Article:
Labour leader David Shearer has announced a new policy to restrict foreign ownership of residential property.
I’m sure many of you have heard of Labour’s new policy to restrict foreign ownership of residential housing. The New Zealand Herald reports:
Real estate industry commentators are questioning whether Labour’s new policy to restrict foreign ownership of houses will work.
“We’re going to restrict, almost totally, foreign ownership, to buy established houses that are here.
“What we want to do is to make sure that first home buyers are Kiwis and they have the best chance.”
New Zealand was one of the few countries in the world that allowed foreign ownership of established houses, he said.
The policy mirrored Australian housing policy, Mr Shearer said.
It’s becoming increasingly apparent that housing will be one of the hot button issues at the next election. For what it’s worth, I do not think this policy will make a discernible difference to the level of house prices in this country. Much of the data cited by Mr Shearer in his policy announcement had come from the BNZ-REINZ Residential Market Survey, so let’s have a look at what it says:
What percentage of your sales are to first home buyers, investors (whatever the source), and offshore buyers?
Results to this question are basically the same as in our March survey. A gross 23% of sales for our 549 agents nationwide are to first home buyers, 19% are to investors, and 8% to people located offshore. There is no upward trend evident in the proportion of sales offshore.
And what of the offshore buyers that Labour’s policy seeks to target – those who have no intention of moving to New Zealand?
… 3.6% of dwellings sold each month go to people staying out of the country. This is the gross sales figure and were we to have the proportion of properties being sold occurring on behalf of an offshore buyer we would be able to calculate a net figure.
In Alexander’s June edition of the BNZ REINZ Survey, he examines the proportion of sales made by offshore owners:
This month we asked agents to estimate what proportion of the vendors they represent are located offshore. Our aim is to see if this is vastly different from the estimated 7.8% of sales in May which agents said were to people located offshore. The March result for this offshore sales measure was 9.2%. Our survey gave the following results by percentages which we calculated adds up to some 4.5% of vendors being located offshore.
This is interesting because taking the many sampling uncertainties into account the proportion comes close to the proportion of sales we estimate are to people offshore who do not intend shifting to New Zealand – some 3.6%. The implication? There could be close to zero net transfer of NZ home ownership occurring to offshore investors.
I tend to agree with NZIER principal economist Shamubeel Eaqub that the policy is a “solution in search of a problem”:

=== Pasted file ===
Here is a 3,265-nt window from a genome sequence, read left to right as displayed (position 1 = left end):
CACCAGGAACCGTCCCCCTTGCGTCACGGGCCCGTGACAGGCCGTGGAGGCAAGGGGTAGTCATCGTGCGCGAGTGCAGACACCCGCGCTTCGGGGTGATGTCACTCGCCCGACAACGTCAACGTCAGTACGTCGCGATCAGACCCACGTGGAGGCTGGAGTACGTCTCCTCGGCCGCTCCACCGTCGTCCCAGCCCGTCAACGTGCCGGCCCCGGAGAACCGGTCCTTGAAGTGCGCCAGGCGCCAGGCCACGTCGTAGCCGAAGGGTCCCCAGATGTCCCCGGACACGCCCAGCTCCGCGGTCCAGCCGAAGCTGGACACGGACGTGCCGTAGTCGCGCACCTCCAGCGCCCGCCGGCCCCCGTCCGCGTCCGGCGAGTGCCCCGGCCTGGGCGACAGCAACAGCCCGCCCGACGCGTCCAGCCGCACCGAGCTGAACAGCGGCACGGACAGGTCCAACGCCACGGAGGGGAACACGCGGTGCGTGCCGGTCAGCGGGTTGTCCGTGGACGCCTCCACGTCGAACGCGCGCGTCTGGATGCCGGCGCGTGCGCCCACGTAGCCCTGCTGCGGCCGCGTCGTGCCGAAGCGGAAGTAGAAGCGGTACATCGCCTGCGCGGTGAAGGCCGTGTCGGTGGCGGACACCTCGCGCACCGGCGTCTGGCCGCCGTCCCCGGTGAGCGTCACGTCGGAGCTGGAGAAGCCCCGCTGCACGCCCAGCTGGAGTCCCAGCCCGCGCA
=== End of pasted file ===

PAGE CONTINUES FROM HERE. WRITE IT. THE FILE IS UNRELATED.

The bar on foreign house buyers would not have much of an impact on the market anyway. The real question was whether foreigners were really driving up house prices.
“Until you have established that, having a policy is silly, because you don’t know what problem you are solving,” he said.
“House prices for the past 15 years have trended up relative to incomes and rents for that entire period. To suggest that’s because of foreign interest in the property market seems ludicrous.”
The influence of overseas buyers was “very much at the margin”.
The policy has also been met with some skepticism within the real estate industry:
Hayden Duncan, chief executive at Harcourts, which is the country’s largest agency with 180 offices and 1895 people, doubts the proposal announced by Labour leader David Shearer would work.
The policy was lacking in detail and the real problem was housing supply, particularly in Auckland, Duncan said.
“My concern about Labour’s suggestion is that by fixing one problem we’re creating another,” he said referring to the potential for rents to rise if overseas buyers were banned.
These buyers rented out properties, providing vital accommodation and excluding them could tip the balance in the market, he said.
And Peter Thompson, of Barfoot & Thompson:
Peter Thompson, chief executive of Barfoot & Thompson which sells one in three Auckland houses, said Labour’s policy wouldn’t solve the housing affordability issue.
“The reason prices are going up is lack of supply. We need more building, to free up building processes and free up more land,” Thompson said.
I’m sure all can agree that the increasing unaffordability of housing is concerning and that we need bold new policies to address this important issue. However, I think that a policy such as this is merely a knee-jerk reaction aimed at appealing to the prejudices of a certain portion of the electorate rather than actually seeking to achieve effective policy outcomes. I’ve said it before, and I’ll say it again – it all comes back to supply and demand. Land supply needs to be increased considerably, and demand needs to be curbed by removing some of the incentives that lead to a hyperinflated property market – such as tax-free capital gains – and the promotion of new, accessible investment opportunities that are something other than property. Sky-rocketing house prices in Christchurch and Auckland aren’t being driven by offshore buyers, but rather Kiwis’ own love affair with real estate and years of government inaction (both local and central) in failing to free up land and development.
What do you think should be done about housing affordability in NZ? I’d very much like to hear your thoughts.